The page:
Originally published February 1 2012
American Board of Radiology clamps down on rampant cheating among doctors seeking board certification
by Jonathan Benson, staff writer
(NaturalNews) Memorizing board certification test questions and relaying them to other doctors soon to take the test themselves has become common practice among radiology doctors seeking to become board certified. But the American Board of Radiology (ABR), as well as a number of educational institutions, are cracking down on this practice, known as "recalls," after escalating concerns about how this form of cheating could ruin the integrity of the board certification process.
CNN reports that Dr. Matthew Webb, an Army captain who was trained at the San Antonio Uniformed Services Health Education Consortium (SAUSHEC), recently filed a complaint with ABR about the widespread use of recalls. Dr. Webb told the group that cheating had become so commonplace that even the program director of the radiology department where Dr. Webb studied had basically ordered him to use recalls in order to pass the test.
"We're outraged by this, and we took this case to our professionalism committee," said Dr. Gary Becker, executive director of ABR and overseer of the exam certification process, to CNN in response to Dr. Webb's complaint. While ABR's response has included cracking down on the use of recalls and reformatting the exam process beginning next year, Dr. Becker claims the use of recalls is not a health threat to patients since radiologists still must go through extensive training, and pass the rigorous test itself, in order to become certified.
Dr. Webb, on the other hand, says using recalls is the "ultimate betrayal of trust to patients," and the "most egregious and flagrant violation in academia." He told reporters that students in any other phase of schooling -- elementary school, high school, undergraduate studies, and graduate studies -- would not be allowed to get away with cheating, so why should radiologists?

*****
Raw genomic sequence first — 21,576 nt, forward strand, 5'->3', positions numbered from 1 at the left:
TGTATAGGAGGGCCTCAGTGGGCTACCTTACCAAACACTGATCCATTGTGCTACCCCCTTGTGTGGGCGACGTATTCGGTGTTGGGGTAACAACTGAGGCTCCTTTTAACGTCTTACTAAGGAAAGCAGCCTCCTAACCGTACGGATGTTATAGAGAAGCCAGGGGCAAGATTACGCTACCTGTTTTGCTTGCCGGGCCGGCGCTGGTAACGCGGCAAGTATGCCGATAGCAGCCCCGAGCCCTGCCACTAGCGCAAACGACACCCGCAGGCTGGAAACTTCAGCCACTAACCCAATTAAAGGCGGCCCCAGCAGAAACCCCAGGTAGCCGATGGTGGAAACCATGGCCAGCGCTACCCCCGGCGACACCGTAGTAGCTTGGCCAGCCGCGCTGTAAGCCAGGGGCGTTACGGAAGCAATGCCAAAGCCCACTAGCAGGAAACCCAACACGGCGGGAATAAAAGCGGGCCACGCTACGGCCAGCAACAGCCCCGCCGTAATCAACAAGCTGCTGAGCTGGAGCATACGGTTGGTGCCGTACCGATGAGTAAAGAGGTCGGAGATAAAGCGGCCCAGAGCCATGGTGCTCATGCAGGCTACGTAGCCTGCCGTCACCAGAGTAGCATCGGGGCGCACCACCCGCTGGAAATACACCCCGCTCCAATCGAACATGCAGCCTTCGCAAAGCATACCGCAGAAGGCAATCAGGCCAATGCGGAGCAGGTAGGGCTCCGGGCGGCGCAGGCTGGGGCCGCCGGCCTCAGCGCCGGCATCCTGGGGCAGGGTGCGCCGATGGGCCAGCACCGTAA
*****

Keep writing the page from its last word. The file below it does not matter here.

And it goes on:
Many other practicing radiologists, on the other hand, liken recalls to simple study guides that aid in the learning process. Since 50 percent of board certification exam questions change from year to year, and the fact that doctors must still successfully pass an unrehearsed oral exam, using recalls is just a practical way to study intense material, they say.
"If they had a test where you could study relevant radiology knowledge and they tested on it, that would be fine," said Dr. Joseph Deiber, a radiologist, to CNN. Dr. Dieber believes recalls are a "gray area," and says many of the questions on the board certification exam are "irrelevant to the modern practice of radiology," which is why recalls are widely used as study guides.
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